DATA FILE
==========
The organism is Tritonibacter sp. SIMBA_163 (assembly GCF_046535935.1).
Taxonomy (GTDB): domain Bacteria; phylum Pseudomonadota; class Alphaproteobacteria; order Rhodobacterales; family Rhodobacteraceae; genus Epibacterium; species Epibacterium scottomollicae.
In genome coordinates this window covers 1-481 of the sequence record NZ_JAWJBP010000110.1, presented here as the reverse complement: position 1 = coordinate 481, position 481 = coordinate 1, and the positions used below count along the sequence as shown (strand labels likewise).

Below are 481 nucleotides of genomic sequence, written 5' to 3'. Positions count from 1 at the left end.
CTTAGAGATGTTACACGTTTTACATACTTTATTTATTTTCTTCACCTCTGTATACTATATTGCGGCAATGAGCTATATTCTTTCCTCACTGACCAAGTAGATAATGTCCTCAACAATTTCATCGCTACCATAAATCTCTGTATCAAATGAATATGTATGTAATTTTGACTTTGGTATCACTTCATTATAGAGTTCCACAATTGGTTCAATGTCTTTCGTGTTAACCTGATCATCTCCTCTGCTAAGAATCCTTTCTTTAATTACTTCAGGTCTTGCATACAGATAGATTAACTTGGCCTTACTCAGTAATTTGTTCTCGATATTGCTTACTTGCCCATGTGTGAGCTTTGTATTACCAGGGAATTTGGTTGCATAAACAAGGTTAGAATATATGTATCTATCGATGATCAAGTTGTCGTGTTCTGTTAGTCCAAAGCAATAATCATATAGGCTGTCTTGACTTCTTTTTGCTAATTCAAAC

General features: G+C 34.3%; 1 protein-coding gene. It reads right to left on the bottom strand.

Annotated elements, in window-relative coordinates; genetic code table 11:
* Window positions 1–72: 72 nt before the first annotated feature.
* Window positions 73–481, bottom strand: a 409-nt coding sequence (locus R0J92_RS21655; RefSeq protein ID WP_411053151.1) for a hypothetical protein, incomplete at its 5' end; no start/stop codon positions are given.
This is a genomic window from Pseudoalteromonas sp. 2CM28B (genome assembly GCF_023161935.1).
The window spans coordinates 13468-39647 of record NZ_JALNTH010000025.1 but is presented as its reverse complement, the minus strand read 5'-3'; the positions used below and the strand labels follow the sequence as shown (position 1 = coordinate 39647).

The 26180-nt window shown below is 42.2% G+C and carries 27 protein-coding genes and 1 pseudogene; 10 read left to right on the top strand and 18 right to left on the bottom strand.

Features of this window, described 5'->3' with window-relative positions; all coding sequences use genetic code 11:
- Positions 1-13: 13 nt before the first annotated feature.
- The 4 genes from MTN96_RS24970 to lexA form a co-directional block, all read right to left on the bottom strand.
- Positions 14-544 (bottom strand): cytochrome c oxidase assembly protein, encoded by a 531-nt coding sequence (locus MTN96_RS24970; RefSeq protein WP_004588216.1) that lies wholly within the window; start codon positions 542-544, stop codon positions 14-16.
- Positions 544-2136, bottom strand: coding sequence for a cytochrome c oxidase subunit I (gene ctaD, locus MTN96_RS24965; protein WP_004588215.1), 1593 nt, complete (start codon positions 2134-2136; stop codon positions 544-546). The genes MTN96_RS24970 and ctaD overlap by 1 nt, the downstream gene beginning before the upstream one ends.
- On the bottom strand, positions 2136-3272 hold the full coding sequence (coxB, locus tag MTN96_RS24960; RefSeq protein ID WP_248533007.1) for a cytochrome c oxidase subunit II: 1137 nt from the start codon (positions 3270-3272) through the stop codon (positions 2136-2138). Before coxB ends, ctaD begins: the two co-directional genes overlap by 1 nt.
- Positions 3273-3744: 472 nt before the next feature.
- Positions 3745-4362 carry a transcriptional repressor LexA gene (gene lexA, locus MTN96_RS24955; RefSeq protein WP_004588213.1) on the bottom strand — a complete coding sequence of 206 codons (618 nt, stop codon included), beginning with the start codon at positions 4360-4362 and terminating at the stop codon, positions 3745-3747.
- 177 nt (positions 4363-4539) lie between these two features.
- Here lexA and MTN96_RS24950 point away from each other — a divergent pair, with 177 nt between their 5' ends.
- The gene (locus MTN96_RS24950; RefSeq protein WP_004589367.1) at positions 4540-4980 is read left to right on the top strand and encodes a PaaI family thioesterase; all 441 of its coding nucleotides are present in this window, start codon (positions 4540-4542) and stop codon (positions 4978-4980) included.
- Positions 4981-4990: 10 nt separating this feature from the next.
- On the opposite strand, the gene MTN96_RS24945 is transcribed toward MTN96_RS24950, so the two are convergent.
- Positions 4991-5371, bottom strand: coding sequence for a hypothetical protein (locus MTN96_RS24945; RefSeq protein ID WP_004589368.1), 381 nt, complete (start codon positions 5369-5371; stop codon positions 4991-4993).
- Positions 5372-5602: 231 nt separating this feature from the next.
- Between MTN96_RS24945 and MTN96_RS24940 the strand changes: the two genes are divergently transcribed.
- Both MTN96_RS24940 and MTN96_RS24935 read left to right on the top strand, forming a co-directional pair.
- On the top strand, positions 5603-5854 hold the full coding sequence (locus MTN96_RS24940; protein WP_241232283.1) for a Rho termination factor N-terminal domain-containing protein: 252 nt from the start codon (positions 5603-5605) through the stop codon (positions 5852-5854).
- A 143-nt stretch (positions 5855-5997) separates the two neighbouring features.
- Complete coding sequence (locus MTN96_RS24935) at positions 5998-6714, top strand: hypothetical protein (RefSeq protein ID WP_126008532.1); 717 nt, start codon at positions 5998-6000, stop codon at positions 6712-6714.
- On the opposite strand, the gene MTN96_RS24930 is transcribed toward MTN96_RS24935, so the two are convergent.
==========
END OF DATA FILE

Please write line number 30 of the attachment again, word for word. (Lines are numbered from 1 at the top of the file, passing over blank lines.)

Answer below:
- On the top strand, positions 5603-5854 hold the full coding sequence (locus MTN96_RS24940; protein WP_241232283.1) for a Rho termination factor N-terminal domain-containing protein: 252 nt from the start codon (positions 5603-5605) through the stop codon (positions 5852-5854).